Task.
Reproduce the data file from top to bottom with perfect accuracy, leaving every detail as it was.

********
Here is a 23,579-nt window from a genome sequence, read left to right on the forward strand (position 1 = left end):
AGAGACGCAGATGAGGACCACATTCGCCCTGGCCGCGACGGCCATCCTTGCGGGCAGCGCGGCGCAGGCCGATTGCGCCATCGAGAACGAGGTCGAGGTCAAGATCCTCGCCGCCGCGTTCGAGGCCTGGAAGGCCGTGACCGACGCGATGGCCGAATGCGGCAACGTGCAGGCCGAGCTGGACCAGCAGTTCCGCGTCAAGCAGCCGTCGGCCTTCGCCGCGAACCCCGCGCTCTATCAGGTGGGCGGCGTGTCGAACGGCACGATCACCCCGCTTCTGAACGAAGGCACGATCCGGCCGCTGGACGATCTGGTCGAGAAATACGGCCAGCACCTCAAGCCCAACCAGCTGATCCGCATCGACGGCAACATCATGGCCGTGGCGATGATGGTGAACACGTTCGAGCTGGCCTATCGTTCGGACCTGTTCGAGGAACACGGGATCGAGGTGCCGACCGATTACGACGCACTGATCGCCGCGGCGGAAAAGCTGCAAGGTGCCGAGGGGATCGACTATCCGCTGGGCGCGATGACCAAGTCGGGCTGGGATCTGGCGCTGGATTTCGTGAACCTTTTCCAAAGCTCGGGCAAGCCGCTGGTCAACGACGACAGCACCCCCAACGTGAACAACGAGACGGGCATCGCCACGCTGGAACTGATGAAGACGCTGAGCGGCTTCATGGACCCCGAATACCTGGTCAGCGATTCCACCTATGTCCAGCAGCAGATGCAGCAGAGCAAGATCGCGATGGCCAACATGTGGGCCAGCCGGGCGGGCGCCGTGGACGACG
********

Here is a 23,579-nt window from a genome sequence, read left to right on the forward strand (position 1 = left end):
AGAGACGCAGATGAGGACCACATTCGCCCTGGCCGCGACGGCCATCCTTGCGGGCAGCGCGGCGCAGGCCGATTGCGCCATCGAGAACGAGGTCGAGGTCAAGATCCTCGCCGCCGCGTTCGAGGCCTGGAAGGCCGTGACCGACGCGATGGCCGAATGCGGCAACGTGCAGGCCGAGCTGGACCAGCAGTTCCGCGTCAAGCAGCCGTCGGCCTTCGCCGCGAACCCCGCGCTCTATCAGGTGGGCGGCGTGTCGAACGGCACGATCACCCCGCTTCTGAACGAAGGCACGATCCGGCCGCTGGACGATCTGGTCGAGAAATACGGCCAGCACCTCAAGCCCAACCAGCTGATCCGCATCGACGGCAACATCATGGCCGTGGCGATGATGGTGAACACGTTCGAGCTGGCCTATCGTTCGGACCTGTTCGAGGAACACGGGATCGAGGTGCCGACCGATTACGACGCACTGATCGCCGCGGCGGAAAAGCTGCAAGGTGCCGAGGGGATCGACTATCCGCTGGGCGCGATGACCAAGTCGGGCTGGGATCTGGCGCTGGATTTCGTGAACCTTTTCCAAAGCTCGGGCAAGCCGCTGGTCAACGACGACAGCACCCCCAACGTGAACAACGAGACGGGCATCGCCACGCTGGAACTGATGAAGACGCTGAGCGGCTTCATGGACCCCGAATACCTGGTCAGCGATTCCACCTATGTCCAGCAGCAGATGCAGCAGAGCAAGATCGCGATGGCCAACATGTGGGCCAGCCGGGCGGGCGCCGTGGACGACG